We can handle any customer’s packing requirements and can send their package anywhere in the world. We handle freight by road, sea and air, and can send items such as lithium batteries whereas our competitors cannot. We also do furniture removals and can pack entire rooms to be shipped to a new home. While there are many companies who specialise in freight, many don’t specialise in packing delicate items like us, which is why so many art galleries and antiques sellers come to us.

Many of our competitors don’t have a retail service centre offering face-to-face service, which is another advantage of PACK & SEND. It means you can go into a service centre and talk to a real person about your requirements.

In your opinion, what makes a successful PACK & SEND franchisee?
It’s all about relationships. PACK & SEND is all about providing excellent, bespoke customer service – so naturally, a successful franchisee is someone who can work well with people and provide great service to our customers. They have the ability to communicate clearly, have excellent selling skills and are positive team players. More importantly, they have the personal drive to run a successful business. We provide our franchisees with a great business system to work with, but if they have these additional qualities, they can really go far.

What changes have you seen in your industry over recent year? And how have you adapted to them?
The biggest change in our industry has been the growth of e-commerce globally and the exponential growth it has created in postal and parcel deliveries. As a result, we have had to adapt to changing customer needs.

As customers are sending and receiving more parcels, they also need to be able to pick up their goods at a convenient time or have items delivered to their workplace. Customers are sending more technological gadgets such as smartphones and tablets with lithium batteries, which is a service only we can provide by air freight.

On top of that, customers want their items delivered in the most cost effective and timely effective manner, but above all they want convenience. To meet these demands, we have extended our opening hours, launched an online booking service, we now offer a parcel holding service and we are currently increasing our network both nationwide and internationally.

What is the future of the courier industry in Australia?
The courier industry in Australia is thriving. To quote recent figures from IBIS World Data, demand for parcel delivery services in Australia as a result of the online shopping boom will continue to grow, with revenue expected to grow from $6.62 billion last financial year to $8.13 billion in 2017-18. It’s one of the top industry growth sectors in Australia and currently the strongest non-mining sector. With online shopping becoming an integral part of Australian commerce, we expect the future to be very positive.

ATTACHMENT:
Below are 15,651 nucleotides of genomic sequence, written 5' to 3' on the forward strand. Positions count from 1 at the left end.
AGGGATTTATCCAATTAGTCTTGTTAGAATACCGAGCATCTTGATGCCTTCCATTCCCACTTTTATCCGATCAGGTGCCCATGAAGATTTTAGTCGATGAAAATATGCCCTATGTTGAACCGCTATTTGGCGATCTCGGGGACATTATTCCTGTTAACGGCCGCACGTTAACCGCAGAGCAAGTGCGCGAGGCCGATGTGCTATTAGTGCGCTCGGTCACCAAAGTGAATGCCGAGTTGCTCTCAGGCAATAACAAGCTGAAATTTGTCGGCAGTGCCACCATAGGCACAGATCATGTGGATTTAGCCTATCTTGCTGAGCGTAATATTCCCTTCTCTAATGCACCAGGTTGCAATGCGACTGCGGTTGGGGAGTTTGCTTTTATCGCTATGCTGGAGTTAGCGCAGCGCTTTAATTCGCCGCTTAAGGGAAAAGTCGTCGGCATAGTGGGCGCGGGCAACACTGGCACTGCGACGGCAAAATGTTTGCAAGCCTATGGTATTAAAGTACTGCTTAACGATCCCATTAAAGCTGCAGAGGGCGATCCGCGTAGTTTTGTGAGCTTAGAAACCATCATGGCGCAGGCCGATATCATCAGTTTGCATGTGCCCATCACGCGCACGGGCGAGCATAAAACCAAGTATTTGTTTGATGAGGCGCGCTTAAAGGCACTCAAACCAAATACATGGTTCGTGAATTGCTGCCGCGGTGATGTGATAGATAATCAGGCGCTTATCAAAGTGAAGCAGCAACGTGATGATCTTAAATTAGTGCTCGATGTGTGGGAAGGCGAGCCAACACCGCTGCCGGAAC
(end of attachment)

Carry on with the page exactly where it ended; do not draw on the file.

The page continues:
What expansion plans do you have for nationally and international expansion?
Overall, we’re interested in growing our network to cater for sector growth and customer demands. We’re expanding our services locally, opening satellite stores in our existing retail business and growing our network in New Zealand to cater for domestic growth. We’re also planning to expand into other international markets in the next five years.

What advice would you give to someone considering franchising their business?
Before franchising your business, I’d suggest considering all the options in terms of business models and source expert advice from people who have had experience in franchising. Franchising requires a big investment up front for business systems, support infrastructure and franchisee training and development. My other tip is to start small and work out the nuts and bolts of your business before expanding to a franchise network. Ensuring you go through these initial steps will help set you up for many prosperous years.

If you had to do it all again, what would you do differently?
Our business has adapted to changes in the industry in a timely and efficient manner, so I wouldn’t do any of that differently. That said, I probably would have expanded overseas sooner. We waited fifteen years to launch our business in the UK and New Zealand which are thriving markets for us, so in hindsight we could have done that a bit quicker.